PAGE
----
Then along came the web. And YouTube. And everything changed.
      Actually, take a step back. It wasn’t just the web, it was massive advances in usability - and reductions in cost - of film-making equipment. There was a time when shorts were shot on 8mm or 16mm film. Real celluloid with little holes along each side, just like proper, grown-up movies. Then along came video tape - but it rapidly became apparent that, while VHS was great for recording a family holiday or your sister’s wedding, as an actual film-making tool it left a lot to be desired. Betacam, the professional version of Betamax (which was technically superior to VHS anyway) was the pro’s choice but the cameras were heavy and expensive, the tapes bulky and you still needed a thing the size of a tank to do even the most basic edit.
      The introduction of digital camcorders and the speed with which they became available to all, made film-making accessible to anyone who wanted to do it. It seemed like every week, the cost of a decent kit came down (or the quality of the kit you could buy increased, depending on how you looked at it). Pretty soon, you could shoot a movie on a camera that you could pick up for next to nothing on the high street and edit its footage on your desktop PC (or Mac). It was a bit like punk, except that instead of kids picking up guitars, they were picking up cameras. And just like punk, an enormous amount of dross was produced as a result but a few genuine talents got a break that they might not otherwise have had.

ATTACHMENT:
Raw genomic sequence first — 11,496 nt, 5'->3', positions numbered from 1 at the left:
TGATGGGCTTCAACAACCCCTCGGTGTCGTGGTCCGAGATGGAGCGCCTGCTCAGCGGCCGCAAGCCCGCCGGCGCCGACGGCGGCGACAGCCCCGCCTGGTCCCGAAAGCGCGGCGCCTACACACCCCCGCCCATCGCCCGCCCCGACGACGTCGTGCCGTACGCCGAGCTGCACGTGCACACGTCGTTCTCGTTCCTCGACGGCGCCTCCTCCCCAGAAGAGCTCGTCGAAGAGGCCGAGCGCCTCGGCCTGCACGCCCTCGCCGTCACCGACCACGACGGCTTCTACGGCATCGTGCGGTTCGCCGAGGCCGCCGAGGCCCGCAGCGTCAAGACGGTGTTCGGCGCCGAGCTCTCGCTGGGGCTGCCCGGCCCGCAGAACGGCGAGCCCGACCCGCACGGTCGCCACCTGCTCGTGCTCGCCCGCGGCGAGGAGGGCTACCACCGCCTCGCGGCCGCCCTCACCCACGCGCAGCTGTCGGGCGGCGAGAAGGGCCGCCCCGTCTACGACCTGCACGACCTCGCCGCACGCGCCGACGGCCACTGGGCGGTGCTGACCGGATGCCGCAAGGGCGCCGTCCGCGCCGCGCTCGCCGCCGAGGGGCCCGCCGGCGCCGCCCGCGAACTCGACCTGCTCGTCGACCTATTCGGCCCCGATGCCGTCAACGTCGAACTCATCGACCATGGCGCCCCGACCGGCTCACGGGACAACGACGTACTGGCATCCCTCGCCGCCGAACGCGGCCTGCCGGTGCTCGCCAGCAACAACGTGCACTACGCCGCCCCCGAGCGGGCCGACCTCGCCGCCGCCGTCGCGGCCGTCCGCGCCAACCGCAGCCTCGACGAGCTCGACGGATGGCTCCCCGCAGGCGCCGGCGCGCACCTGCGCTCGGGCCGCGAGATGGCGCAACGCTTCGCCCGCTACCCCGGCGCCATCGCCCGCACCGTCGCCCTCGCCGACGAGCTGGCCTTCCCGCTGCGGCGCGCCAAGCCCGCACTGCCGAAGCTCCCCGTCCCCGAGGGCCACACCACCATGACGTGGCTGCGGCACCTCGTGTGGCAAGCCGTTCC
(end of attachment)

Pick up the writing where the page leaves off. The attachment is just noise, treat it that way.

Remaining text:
But we’re talking about short films here. And the analogy still works because while most punk bands didn’t have it in them to make an album, they could bang out three minutes of noise on their own indie-label seven-inch single. Similarly, most aspiring film-makers, while not necessarily able, willing or desirous of making a feature, can bang out five to ten minutes. And five-to-ten-minute-long things is exactly what YouTube was invented for. Suddenly, there was a way to make short films widely available; there was a way for curious film-fans to watch shorts wherever they might be. For free.. Granted, it wasn’t on the big screen, but this sudden flowering of distribution, following on from the widespread availability of technology to make these things (not to mention the boom in media-production training which naturally followed) changed the short film from an unloved stepchild to a surprise princess who shall go to the ball.